Feb 23, 2015
Louis XIV is a powerful man. Left hand on his hip, a jewel-encrusted sword hanging at his belt, surrounded by marble and royal purple drapes. That, at least, is how the French “Sun King” had himself immortalized on canvas, around 1700.
For those in power today, the settings chosen for this kind of display in the era of absolute monarchy may seem a bit much. But how do today’s “rulers” present themselves? How does someone like the President of Germany allow himself to be photographed? After all, then as now, a picture is worth a thousand words.
Questions like these are the subject of the transfer project “Bildung durch Bilder” (Art in Education) undertaken by the research group “BildEvidenz. History and Aesthetics.” With funding from the German Research Foundation (DFG) for an initial period of three years, the group includes art historians and specialized scholars of education at Freie Universität Berlin, who are teaching students at schools in Berlin and Brandenburg the skills they need in order to work with images and media. The project extends to six academic secondary schools, where students are tasked with not only exploring the images’ aesthetic effect, but also learning and thinking critically about their historical, cultural, and social dimensions.
“We want the students to develop an awareness that images are not just decoration for texts, but instead have a value and significance all their own,” says Klaus Krüger, a professor of art history at Freie Universität and the head of the project. In joint seminars, university students of art history and those studying to become teachers of history and German work together to develop methods of fostering the skills needed to work with images in schools – and not only in art class, but also in German and history, provided that these activities fit with the regular instructional material.
School classrooms used to be largely uncharted territory for the scholars of art history, since the discipline is not taught in schools, nor is there a specific program geared toward teaching it. “We’re very happy to have brought in the history and German teaching units from Freie Universität as project partners,” says art historian Karin Kranhold, who is in charge of the project’s organizational and conceptual side.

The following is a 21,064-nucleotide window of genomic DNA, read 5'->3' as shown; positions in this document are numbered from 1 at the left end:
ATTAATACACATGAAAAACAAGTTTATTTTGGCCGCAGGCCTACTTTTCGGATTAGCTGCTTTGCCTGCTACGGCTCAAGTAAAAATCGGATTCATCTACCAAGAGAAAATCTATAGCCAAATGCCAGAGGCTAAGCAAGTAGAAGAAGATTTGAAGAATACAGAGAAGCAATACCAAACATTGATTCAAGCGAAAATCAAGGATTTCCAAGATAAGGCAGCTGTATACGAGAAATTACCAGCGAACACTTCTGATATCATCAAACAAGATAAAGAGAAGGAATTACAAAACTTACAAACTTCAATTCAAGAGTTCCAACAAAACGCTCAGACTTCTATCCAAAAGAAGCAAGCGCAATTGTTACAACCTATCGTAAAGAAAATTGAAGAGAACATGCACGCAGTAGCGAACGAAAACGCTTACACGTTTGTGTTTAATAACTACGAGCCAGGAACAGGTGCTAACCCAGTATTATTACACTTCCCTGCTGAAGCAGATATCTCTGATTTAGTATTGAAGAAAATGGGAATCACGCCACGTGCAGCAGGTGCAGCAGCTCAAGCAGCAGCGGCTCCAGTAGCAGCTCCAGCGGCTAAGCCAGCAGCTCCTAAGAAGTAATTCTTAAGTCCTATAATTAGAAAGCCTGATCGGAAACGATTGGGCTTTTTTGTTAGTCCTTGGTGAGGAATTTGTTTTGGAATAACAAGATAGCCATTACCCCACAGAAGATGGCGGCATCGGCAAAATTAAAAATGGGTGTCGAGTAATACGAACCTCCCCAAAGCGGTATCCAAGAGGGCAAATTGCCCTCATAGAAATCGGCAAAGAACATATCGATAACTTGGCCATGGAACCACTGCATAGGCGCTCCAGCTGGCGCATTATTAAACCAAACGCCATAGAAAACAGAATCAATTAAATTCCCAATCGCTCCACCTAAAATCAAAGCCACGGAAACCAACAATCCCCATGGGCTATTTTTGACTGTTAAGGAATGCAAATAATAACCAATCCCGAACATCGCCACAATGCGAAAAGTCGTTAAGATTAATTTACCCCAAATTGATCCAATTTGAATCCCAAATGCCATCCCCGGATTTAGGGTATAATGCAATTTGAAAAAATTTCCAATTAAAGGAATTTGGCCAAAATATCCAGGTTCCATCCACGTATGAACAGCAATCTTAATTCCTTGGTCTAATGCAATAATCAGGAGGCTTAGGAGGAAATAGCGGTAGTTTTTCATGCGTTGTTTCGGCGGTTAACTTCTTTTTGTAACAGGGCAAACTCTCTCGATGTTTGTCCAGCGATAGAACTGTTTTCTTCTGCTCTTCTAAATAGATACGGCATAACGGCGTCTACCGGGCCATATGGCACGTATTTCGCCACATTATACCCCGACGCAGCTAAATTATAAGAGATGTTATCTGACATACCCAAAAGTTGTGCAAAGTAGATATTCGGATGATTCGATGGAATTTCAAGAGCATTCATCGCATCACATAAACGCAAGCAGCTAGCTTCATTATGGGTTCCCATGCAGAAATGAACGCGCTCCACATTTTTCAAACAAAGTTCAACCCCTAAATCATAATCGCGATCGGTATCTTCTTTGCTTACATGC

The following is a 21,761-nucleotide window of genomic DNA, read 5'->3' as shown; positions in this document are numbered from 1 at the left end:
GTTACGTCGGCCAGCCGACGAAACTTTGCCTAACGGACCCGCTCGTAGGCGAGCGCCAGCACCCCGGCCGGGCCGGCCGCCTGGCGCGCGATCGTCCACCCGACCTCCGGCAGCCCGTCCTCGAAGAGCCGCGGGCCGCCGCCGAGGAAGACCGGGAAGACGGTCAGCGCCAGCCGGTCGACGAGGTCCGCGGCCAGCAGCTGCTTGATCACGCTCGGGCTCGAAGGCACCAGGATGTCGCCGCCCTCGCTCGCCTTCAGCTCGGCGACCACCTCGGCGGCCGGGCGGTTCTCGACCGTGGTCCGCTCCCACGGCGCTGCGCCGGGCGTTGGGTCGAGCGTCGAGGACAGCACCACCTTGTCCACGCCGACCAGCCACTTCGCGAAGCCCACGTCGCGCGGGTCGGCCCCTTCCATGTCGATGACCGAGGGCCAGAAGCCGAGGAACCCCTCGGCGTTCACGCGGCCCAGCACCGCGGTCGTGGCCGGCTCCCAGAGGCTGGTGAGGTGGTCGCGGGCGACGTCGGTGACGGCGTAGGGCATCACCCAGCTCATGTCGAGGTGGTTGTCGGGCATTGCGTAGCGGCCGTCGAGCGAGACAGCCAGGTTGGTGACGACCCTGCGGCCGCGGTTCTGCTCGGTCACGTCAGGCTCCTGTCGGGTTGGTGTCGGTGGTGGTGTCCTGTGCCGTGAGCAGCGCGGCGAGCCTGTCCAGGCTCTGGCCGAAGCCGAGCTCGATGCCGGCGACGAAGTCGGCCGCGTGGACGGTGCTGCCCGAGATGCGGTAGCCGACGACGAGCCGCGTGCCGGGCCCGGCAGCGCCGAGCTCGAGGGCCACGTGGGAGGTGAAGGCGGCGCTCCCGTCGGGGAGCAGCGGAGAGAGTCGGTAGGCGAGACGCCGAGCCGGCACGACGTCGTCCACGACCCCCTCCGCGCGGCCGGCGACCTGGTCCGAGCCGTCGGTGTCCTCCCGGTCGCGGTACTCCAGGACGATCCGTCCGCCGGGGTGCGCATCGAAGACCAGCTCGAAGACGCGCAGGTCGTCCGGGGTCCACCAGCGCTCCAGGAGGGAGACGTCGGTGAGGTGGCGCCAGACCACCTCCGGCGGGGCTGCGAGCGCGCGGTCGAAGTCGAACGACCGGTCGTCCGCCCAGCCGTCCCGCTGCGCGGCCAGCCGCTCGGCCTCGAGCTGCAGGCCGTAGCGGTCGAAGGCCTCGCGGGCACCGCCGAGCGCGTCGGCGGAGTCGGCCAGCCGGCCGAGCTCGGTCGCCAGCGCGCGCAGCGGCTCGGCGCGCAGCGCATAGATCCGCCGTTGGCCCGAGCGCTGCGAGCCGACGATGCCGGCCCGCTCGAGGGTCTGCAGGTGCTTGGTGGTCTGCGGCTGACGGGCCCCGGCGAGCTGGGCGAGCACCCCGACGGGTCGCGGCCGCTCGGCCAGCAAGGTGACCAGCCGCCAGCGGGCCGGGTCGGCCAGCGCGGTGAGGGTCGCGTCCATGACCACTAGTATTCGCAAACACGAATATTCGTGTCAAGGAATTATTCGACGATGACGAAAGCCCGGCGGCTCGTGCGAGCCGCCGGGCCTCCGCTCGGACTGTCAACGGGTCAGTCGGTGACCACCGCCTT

Martin Lücke, a professor of history education, sees the transfer project as filling a gap in instruction on the teaching of history and in history instruction itself: “In the classroom and in many school history textbooks, images are still often used today as mere illustrations of the past,” he says. “Their value as sources is seldom discussed, not to mention their art history dimension,” Lücke adds.
Elisabeth Paefgen, a professor of the teaching of German language and literature at the Institute of German and Dutch Languages and Literatures at Freie Universität, has also long argued in favor of a sharper focus on the meaning of images in education. She says German is a good discipline for this kind of approach: “Traditional readings like Theodor Fontane’s Effi Briest or Thomas Mann’s Buddenbrooks can be reinterpreted using the painting In the Conservatory, by Édouard Manet,” Paefgen says. The 1879 painting shows a thoughtful married couple who give an impression of separation and detachment. Paefgen sees this as a good supplement to students’ interpretation of marital conflicts and relationships between couples, key themes in these literary works.
The basis for the transfer project was created back in 2006, when the “Denkwerk Kunstgeschichte” project was initiated with support from the Robert Bosch Stiftung. It started out as a cooperative project with 14 schools in Berlin und Brandenburg, with about 1,500 students in grades 5 through 12 participating in over 60 projects in all.
“In the five years that the Denkwerk project ran, we explored how cooperation between the art history institute and schools can work,” Kranhold reports. Instructional units ranged from scholarly presentations at school auditoriums to investigating the architectural history of the school building and beyond, including field trips to Charlottenburg Palace or museums in Berlin. The project was so well received by students and teachers that Krüger had to leave the Gemäldegalerie art museum, in Berlin, on his own after one field trip: “The students simply wanted to stay longer,” he says.
In the current project, the art historians and scholars of education also hope to include aspects that are part of the young people’s direct real-life experience: There are plans to discuss music videos, photographs, and American TV series alongside religious caricatures that have appeared in newspapers.
“This would be a good way to look at the history of banning of images, or the iconoclastic activity that took place during the Reformation period,” Krüger says. During this period, known as the Bildersturm (“image storm”), paintings depicting saints and other works of art were removed from churches and in some cases even destroyed. Krüger says this is also a way to raise awareness of cultural heritage among young people, adding that it is always a wonderful feeling “when students experience this ‘aha’ moment and suddenly start to perceive their surroundings differently.”
Schulfarm Insel Scharfenberg (Reinickendorf)